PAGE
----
Preview: Julie Fowlis, Queen’s Hall, Clerk Street

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ON the face of it, few “crossover” artists have as tough a job of winning over the public-at-large as folk singer Julie Fowlis.

ON the face of it, few “crossover” artists have as tough a job of winning over the public-at-large as folk singer Julie Fowlis.

Since her well-received debut album of 2005, Mar a Tha Mo Chridhe (As My Heart Is In English), Fowlis has recorded and performed music almost exclusively in Scottish Gaelic.

Given that only one per cent of the population speak the language, Fowlis’ deliberate pursuit of the road less travelled might give cause for people to consider her a somewhat inaccessible proposition.

Her increasing popularity, as will no doubt be evidenced at her appearance at the Queen’s Hall this Sunday, betrays that.

Counting Radiohead drummer Phil Selway and Ricky Gervais among her fans, the Outer Hebridean multi-instrumentalist can now boast (in her own, understated way) three studio albums and a live album released earlier this year, Live At Perthshire Amber, which perhaps best showcases her light, crystalline voice and the stage setting that she revels in.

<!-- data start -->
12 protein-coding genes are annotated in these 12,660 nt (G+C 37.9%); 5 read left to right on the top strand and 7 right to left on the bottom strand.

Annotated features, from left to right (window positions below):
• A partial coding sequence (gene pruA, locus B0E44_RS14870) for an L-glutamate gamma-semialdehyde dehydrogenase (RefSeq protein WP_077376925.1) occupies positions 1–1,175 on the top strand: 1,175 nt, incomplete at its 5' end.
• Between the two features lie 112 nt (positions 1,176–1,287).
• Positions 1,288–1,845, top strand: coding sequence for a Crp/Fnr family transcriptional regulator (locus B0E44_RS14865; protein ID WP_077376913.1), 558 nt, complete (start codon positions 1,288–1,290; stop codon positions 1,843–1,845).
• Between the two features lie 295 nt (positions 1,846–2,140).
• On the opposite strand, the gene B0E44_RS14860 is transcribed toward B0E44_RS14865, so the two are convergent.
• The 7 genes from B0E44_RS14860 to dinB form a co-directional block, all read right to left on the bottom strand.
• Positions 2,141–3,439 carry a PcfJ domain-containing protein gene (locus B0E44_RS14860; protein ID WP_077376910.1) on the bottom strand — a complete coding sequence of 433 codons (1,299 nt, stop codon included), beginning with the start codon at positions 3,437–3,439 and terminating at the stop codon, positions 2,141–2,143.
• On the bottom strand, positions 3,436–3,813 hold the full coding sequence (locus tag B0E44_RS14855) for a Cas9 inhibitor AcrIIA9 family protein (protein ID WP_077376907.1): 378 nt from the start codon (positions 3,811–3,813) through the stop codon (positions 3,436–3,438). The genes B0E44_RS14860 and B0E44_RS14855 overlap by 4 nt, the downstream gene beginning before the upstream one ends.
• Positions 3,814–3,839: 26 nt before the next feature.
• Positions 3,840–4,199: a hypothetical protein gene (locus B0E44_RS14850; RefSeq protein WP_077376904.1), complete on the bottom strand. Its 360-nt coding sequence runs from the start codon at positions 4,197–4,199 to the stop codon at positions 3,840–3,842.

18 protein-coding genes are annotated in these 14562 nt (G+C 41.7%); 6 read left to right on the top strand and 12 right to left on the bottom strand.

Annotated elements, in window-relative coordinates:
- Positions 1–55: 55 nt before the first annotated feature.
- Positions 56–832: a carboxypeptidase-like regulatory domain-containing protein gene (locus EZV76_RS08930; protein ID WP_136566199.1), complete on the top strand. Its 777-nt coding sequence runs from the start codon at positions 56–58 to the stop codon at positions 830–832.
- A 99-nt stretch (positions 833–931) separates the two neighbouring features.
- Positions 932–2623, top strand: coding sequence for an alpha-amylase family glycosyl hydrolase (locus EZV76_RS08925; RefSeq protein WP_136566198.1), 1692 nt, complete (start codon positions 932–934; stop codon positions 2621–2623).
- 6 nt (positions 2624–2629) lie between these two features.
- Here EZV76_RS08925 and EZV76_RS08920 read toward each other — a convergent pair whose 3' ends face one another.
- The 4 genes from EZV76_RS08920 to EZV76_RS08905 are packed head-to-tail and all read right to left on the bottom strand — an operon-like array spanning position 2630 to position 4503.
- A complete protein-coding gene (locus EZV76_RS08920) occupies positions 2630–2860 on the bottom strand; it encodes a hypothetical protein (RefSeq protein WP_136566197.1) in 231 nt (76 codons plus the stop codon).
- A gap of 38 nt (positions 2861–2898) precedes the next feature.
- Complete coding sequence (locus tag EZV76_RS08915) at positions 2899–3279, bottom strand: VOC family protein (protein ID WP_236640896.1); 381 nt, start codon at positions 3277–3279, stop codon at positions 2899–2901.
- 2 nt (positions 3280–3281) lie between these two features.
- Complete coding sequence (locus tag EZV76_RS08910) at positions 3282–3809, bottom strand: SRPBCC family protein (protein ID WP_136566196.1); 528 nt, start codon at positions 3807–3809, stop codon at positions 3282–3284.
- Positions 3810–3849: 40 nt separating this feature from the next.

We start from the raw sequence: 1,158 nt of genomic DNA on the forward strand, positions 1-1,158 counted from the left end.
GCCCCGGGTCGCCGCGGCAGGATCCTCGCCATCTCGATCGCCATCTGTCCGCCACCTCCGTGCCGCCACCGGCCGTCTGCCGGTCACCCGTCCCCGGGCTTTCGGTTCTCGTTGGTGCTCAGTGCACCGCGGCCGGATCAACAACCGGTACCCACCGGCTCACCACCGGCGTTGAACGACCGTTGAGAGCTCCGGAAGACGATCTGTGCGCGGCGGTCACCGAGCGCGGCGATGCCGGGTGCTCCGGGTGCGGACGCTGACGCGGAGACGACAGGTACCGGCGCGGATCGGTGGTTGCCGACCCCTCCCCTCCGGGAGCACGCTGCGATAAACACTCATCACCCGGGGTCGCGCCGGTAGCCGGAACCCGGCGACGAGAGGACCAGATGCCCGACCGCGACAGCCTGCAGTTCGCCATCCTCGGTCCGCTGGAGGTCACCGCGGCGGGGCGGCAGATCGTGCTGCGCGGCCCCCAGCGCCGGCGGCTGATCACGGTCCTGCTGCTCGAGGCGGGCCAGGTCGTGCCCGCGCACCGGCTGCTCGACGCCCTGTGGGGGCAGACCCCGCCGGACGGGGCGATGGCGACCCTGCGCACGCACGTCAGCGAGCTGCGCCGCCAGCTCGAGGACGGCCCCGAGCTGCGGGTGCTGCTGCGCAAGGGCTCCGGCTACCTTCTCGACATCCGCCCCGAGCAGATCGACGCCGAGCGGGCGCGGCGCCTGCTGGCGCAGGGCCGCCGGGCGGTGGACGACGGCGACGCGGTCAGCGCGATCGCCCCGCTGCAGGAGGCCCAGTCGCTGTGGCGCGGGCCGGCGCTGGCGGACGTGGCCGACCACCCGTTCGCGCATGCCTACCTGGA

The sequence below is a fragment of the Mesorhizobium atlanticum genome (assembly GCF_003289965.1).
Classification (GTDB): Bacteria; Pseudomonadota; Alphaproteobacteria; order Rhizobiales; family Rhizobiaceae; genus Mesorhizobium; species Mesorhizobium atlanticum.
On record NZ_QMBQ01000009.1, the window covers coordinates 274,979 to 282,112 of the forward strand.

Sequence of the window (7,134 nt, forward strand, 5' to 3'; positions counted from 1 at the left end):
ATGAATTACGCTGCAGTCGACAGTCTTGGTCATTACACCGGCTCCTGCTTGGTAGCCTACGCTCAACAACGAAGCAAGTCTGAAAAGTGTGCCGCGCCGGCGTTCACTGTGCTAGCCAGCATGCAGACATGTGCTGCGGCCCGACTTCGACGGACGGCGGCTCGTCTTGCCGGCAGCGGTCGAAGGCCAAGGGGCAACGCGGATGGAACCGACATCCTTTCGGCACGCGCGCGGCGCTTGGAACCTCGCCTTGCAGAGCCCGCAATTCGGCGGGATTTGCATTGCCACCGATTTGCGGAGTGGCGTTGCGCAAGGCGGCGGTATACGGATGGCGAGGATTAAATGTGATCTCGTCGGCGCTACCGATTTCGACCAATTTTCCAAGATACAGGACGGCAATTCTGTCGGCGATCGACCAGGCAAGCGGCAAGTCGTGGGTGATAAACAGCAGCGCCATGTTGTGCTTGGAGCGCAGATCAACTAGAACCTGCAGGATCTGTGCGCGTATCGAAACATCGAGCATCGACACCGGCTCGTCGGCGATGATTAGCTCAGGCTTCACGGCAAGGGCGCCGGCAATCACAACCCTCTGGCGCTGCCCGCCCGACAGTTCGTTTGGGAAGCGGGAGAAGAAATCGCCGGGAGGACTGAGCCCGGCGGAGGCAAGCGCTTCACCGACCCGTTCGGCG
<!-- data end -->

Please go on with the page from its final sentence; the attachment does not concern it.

Numerous appearances on radio and television, including Later . . . with Jools Holland, as well as her own BBC show, Fowlis On Folk, have strengthened her case.

Though diehard Beatles bores may wince at her cover of Fab Four classic Blackbird, its heavy rotation, particularly on Radio 2, has given a wider audience the opportunity to take notice of her considerable talent.

Her pastoral lilt adds something otherworldly to the acoustic guitars and soft violas of the original, and the song showcases the singer in a more accessible light.

Fowlis’ career continues on its upward trajectory and that’s perhaps down to her single-mindedness, summed up by how she herself approaches her use of Gaelic in music.

“Language is never a barrier – music is a universal language,” she says.

Julie Fowlis, Queen’s Hall, Clerk Street, Sunday, 8pm, £16, 0131-668 2019